Our garden is unruly. It has strong bones but has suffered from years of inattention and, at some point, an overly optimistic owner. Now that the inside of the (now not so) new house is kind of under control and the weather has turned, it’s time to move outside. We’ve decided to focus on our back yard first and move onto the front when the back is under control.
The most noticeable thing about our yard is that we have far too many trees planted far too close together (for example, two ashes within 1.5 meters of an oak). Nothing is particularly healthy, pretty much everything is struggling for light, and all of our fruit trees need a good prune. I’m finding it challenging because we’re reinterpreting someone else’s vision – trying to keep the good ideas and get rid of the rest so the remaining plants can thrive.
We have cherry, plum, apple, peach, orange and loquat trees, along with a few more unidentified citrus trees. I have miniature nectarines, lemons and cumquats in pots on our back verandah. We’re going to need to learn to prune, and also basic fruit tree husbandry. And work out how to get away with not spraying, if possible.
Both our front and back yards have been overrun by Blue Periwinkle (Vinca major) which is a declared weed in the Australian Capital Territory. I’ve been advised by a horticulturalist that the best way to get rid of it is to pull it up by hand and then poison the young plants when it tries to come back. I’m not a fan of glyphosate, but I’m willing to give it a go if it means I can get rid of the Vinca and get the yard back to a healthy, balanced state. It’s really hard work and hard to dispose of because of its declared weed status – we don’t have enough space to make ‘weed soup’ out of it.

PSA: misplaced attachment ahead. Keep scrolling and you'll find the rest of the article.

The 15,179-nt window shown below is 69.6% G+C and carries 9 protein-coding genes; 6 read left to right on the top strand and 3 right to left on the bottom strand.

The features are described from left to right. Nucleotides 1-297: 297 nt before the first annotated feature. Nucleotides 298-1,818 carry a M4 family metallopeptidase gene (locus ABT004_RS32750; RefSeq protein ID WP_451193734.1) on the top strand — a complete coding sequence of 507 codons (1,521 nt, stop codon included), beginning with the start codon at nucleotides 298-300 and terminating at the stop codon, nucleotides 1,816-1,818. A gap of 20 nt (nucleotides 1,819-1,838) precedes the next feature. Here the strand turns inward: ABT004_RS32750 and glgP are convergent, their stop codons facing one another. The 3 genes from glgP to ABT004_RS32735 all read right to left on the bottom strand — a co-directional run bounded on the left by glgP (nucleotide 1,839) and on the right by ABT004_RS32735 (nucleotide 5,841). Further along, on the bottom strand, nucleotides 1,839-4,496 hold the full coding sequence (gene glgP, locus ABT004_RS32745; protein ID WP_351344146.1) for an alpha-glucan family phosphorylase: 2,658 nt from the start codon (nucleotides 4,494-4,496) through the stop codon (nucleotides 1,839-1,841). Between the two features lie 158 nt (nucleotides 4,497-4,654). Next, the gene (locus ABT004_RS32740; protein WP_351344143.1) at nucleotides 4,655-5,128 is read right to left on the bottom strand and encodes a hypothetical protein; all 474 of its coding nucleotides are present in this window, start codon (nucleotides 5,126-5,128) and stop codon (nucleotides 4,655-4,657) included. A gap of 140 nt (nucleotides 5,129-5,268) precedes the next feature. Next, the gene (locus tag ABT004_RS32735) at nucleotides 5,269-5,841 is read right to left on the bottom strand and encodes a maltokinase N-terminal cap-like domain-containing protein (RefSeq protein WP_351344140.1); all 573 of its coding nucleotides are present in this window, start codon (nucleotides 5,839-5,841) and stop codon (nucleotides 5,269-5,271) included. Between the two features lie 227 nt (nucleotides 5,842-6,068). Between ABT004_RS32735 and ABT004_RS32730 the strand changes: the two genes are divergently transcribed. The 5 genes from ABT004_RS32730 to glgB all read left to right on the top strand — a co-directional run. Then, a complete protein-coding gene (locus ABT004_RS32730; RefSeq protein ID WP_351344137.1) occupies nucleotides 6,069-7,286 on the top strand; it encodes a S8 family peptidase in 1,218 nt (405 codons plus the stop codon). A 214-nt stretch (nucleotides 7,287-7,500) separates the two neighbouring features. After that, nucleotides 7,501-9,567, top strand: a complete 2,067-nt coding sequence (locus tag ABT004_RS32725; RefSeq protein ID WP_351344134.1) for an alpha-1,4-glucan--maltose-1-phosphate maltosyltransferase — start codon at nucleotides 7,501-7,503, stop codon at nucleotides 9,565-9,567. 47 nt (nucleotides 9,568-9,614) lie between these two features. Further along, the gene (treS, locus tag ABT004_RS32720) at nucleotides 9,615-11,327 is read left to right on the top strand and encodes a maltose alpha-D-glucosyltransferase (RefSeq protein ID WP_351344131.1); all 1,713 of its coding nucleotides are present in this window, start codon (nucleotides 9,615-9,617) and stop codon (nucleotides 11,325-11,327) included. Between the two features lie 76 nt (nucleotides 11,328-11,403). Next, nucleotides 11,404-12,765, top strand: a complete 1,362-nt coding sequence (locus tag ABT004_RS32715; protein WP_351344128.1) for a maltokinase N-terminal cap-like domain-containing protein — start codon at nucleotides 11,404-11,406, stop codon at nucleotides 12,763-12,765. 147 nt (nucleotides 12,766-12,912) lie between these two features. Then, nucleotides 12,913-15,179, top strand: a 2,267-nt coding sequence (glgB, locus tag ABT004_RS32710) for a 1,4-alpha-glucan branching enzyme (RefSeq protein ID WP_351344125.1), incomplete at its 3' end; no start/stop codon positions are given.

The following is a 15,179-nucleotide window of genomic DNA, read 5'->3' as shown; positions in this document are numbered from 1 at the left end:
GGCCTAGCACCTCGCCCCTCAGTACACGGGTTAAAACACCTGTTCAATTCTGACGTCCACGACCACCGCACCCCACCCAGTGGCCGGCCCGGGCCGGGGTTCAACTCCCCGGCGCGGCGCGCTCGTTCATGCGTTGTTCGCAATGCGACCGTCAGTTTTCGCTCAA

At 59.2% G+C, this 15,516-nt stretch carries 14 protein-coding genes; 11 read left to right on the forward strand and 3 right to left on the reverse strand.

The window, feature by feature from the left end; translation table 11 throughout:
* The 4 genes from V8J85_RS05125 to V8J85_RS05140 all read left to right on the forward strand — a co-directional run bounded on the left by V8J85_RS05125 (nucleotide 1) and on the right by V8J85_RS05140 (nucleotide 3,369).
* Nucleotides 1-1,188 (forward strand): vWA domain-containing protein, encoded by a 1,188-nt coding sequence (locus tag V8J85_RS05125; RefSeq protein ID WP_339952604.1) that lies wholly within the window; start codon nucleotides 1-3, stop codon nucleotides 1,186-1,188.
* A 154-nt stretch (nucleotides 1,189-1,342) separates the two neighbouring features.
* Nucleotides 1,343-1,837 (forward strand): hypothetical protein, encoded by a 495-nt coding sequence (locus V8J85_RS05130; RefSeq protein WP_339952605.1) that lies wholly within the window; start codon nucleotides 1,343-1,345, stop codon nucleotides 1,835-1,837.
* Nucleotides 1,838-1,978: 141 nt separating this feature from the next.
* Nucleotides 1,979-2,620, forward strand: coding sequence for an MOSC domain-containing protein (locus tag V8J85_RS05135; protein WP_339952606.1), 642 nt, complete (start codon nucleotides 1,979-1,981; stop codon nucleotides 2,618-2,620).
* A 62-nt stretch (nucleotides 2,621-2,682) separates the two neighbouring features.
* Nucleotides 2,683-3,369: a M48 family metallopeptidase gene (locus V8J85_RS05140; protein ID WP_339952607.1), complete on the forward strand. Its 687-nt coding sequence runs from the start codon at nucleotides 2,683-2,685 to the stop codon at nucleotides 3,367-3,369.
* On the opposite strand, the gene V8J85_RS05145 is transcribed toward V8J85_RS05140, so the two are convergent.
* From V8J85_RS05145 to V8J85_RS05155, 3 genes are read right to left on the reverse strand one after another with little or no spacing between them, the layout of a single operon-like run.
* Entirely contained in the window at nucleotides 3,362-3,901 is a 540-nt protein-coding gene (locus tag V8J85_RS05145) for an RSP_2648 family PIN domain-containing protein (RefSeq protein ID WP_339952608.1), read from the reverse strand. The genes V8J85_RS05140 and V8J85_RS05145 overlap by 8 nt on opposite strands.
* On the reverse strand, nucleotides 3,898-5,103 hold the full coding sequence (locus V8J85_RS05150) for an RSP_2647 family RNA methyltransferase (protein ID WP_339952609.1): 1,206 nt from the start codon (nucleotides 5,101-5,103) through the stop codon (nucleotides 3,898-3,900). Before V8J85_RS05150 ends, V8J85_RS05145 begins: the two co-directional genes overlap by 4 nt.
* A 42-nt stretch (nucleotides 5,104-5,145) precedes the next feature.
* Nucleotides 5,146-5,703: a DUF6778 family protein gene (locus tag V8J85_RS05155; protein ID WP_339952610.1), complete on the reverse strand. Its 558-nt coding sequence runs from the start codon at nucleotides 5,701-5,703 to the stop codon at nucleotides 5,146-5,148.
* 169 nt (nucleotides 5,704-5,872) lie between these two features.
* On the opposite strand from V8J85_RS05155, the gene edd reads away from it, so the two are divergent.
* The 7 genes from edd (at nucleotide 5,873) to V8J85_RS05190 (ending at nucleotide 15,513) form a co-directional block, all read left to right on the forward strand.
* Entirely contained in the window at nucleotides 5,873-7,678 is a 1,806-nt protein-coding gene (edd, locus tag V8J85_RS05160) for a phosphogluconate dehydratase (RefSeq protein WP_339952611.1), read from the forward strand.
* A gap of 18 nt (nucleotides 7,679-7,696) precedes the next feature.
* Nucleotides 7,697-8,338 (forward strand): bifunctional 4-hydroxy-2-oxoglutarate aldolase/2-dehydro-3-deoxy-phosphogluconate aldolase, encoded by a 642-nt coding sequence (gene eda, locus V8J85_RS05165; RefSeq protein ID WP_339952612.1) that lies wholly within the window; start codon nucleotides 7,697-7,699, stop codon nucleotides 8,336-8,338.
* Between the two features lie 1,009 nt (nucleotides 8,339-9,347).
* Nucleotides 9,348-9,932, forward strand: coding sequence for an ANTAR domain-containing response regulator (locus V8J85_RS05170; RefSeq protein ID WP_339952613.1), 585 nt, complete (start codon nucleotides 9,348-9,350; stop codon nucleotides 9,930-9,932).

Since we have moved in we’ve cut down lots of trees (both weeds and trees which were growing up into the wires – thanks, Dad!), demolished a shed and removed a mosquito-infested drowning hazard (otherwise known as a poorly situated pond). We’re still in the process of cutting down the timber for burning in our slow combustion stove next year and we still need to get most of the pond’s concrete off to the tip.
Over the last week, while the weather’s been beautiful, I’ve bitten the bullet and re-established a vegetable patch. It’s a bit of a gamble in terms of sunlight as we’ve so many big fruit trees and they don’t have leaves yet, but I think I’ve picked a patch of soil which will get 5-6 hours of direct sun a day. I’ve dug through some compost and fertilizer along with some water crystals, and added a bag of mulch.
Elena, Hugo and I went to the nursery to pick out some seedlings, but I must admit that wrangling a toddler and a pram through the place didn’t leave me too much brain power for thinking about plants!
I feel like we’ve ended up with a real mix of plants, but I’m hopeful. We’ve planted out tomatoes, dwarf yellow beans (yellow is Elena’s favourite colour at the moment), Lebanese cucumbers, strawberries, basil and rocket. I’ve also planted some silverbeet and green onion seeds. It’s an ambitious list. There are some little annuals in there too for Elena.
And from now on, I’ve decided that Mondays are Vinca day. I’m going to try and pull some out for an hour each Monday, as well as doing away with anything that has popped up in the previously cleared areas.
I have plans for a small herb garden, a hedge along the back fence, and eventually a chicken coop over the old shed’s slab (and the run under the apple and cherry trees so the chooks have lots of fun stuff to scratch).
It’s a big task, but I think we’re up to it. I’ll keep you updated!